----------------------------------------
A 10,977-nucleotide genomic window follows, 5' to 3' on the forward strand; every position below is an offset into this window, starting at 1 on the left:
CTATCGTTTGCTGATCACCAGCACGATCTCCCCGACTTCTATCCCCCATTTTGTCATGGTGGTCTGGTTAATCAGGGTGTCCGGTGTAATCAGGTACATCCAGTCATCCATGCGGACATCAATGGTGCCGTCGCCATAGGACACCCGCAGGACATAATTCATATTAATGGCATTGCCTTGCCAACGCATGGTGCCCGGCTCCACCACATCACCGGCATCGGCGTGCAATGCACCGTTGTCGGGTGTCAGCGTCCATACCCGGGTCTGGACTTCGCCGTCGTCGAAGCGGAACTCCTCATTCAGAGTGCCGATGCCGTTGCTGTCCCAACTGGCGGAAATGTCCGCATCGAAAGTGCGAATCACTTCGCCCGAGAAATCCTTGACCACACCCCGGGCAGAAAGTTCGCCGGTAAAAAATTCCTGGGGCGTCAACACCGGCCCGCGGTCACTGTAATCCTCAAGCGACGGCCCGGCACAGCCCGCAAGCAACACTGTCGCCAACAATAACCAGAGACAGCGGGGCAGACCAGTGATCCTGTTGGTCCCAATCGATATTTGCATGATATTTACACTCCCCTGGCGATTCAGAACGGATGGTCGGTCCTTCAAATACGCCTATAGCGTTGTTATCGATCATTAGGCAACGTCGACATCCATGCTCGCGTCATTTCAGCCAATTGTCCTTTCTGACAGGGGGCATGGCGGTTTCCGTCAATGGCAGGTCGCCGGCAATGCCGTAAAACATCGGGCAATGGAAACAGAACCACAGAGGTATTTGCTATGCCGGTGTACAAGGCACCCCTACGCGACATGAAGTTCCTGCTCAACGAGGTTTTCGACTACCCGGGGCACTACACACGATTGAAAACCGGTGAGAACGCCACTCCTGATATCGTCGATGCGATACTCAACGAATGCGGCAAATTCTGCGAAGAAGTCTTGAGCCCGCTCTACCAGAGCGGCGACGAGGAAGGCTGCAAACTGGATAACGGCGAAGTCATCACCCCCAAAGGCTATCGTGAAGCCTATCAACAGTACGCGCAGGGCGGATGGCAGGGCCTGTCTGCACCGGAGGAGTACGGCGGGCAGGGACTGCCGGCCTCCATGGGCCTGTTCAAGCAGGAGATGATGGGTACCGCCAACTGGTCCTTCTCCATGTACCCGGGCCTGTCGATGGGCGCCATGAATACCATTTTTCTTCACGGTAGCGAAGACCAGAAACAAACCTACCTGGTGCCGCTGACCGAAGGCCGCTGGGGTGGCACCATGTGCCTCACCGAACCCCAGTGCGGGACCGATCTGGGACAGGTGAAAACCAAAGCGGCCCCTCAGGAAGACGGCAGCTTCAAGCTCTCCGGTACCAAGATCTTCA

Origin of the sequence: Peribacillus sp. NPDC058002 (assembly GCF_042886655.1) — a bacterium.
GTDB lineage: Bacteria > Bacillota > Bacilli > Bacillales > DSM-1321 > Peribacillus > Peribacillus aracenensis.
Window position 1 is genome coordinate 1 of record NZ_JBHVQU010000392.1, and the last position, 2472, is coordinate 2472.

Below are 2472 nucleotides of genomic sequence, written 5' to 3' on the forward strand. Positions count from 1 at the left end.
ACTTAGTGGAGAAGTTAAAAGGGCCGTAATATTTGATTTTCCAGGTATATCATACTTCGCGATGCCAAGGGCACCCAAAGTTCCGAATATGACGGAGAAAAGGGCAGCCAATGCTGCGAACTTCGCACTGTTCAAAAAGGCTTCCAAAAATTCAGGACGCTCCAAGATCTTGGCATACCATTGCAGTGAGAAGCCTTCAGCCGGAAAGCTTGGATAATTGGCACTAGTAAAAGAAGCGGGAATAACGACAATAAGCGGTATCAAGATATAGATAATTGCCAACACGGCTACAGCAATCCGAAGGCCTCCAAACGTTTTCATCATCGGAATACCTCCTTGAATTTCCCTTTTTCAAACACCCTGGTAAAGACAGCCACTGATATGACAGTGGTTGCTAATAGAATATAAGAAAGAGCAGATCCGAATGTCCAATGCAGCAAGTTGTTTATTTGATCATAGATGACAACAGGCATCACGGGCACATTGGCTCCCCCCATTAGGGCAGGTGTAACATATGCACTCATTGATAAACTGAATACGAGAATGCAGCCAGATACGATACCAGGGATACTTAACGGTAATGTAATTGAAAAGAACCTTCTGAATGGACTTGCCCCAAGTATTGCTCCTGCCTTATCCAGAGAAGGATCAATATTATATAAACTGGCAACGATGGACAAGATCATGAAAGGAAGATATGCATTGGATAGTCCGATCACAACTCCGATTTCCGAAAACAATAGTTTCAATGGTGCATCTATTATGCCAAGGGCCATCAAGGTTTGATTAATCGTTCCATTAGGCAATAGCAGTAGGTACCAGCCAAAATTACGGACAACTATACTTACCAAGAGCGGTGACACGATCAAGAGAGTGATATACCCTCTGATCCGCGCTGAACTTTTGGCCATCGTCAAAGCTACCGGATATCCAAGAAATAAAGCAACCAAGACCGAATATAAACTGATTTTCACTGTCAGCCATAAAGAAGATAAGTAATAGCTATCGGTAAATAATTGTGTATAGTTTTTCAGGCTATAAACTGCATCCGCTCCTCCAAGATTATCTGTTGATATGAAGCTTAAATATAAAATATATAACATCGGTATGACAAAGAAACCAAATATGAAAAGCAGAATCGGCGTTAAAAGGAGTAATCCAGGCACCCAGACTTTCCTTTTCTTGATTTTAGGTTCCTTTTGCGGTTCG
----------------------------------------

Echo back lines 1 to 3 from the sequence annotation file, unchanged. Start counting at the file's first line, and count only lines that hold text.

A 10,977-nucleotide genomic window follows, 5' to 3' on the forward strand; every position below is an offset into this window, starting at 1 on the left:
CTATCGTTTGCTGATCACCAGCACGATCTCCCCGACTTCTATCCCCCATTTTGTCATGGTGGTCTGGTTAATCAGGGTGTCCGGTGTAATCAGGTACATCCAGTCATCCATGCGGACATCAATGGTGCCGTCGCCATAGGACACCCGCAGGACATAATTCATATTAATGGCATTGCCTTGCCAACGCATGGTGCCCGGCTCCACCACATCACCGGCATCGGCGTGCAATGCACCGTTGTCGGGTGTCAGCGTCCATACCCGGGTCTGGACTTCGCCGTCGTCGAAGCGGAACTCCTCATTCAGAGTGCCGATGCCGTTGCTGTCCCAACTGGCGGAAATGTCCGCATCGAAAGTGCGAATCACTTCGCCCGAGAAATCCTTGACCACACCCCGGGCAGAAAGTTCGCCGGTAAAAAATTCCTGGGGCGTCAACACCGGCCCGCGGTCACTGTAATCCTCAAGCGACGGCCCGGCACAGCCCGCAAGCAACACTGTCGCCAACAATAACCAGAGACAGCGGGGCAGACCAGTGATCCTGTTGGTCCCAATCGATATTTGCATGATATTTACACTCCCCTGGCGATTCAGAACGGATGGTCGGTCCTTCAAATACGCCTATAGCGTTGTTATCGATCATTAGGCAACGTCGACATCCATGCTCGCGTCATTTCAGCCAATTGTCCTTTCTGACAGGGGGCATGGCGGTTTCCGTCAATGGCAGGTCGCCGGCAATGCCGTAAAACATCGGGCAATGGAAACAGAACCACAGAGGTATTTGCTATGCCGGTGTACAAGGCACCCCTACGCGACATGAAGTTCCTGCTCAACGAGGTTTTCGACTACCCGGGGCACTACACACGATTGAAAACCGGTGAGAACGCCACTCCTGATATCGTCGATGCGATACTCAACGAATGCGGCAAATTCTGCGAAGAAGTCTTGAGCCCGCTCTACCAGAGCGGCGACGAGGAAGGCTGCAAACTGGATAACGGCGAAGTCATCACCCCCAAAGGCTATCGTGAAGCCTATCAACAGTACGCGCAGGGCGGATGGCAGGGCCTGTCTGCACCGGAGGAGTACGGCGGGCAGGGACTGCCGGCCTCCATGGGCCTGTTCAAGCAGGAGATGATGGGTACCGCCAACTGGTCCTTCTCCATGTACCCGGGCCTGTCGATGGGCGCCATGAATACCATTTTTCTTCACGGTAGCGAAGACCAGAAACAAACCTACCTGGTGCCGCTGACCGAAGGCCGCTGGGGTGGCACCATGTGCCTCACCGAACCCCAGTGCGGGACCGATCTGGGACAGGTGAAAACCAAAGCGGCCCCTCAGGAAGACGGCAGCTTCAAGCTCTCCGGTACCAAGATCTTCA

Origin of the sequence: Peribacillus sp. NPDC058002 (assembly GCF_042886655.1) — a bacterium.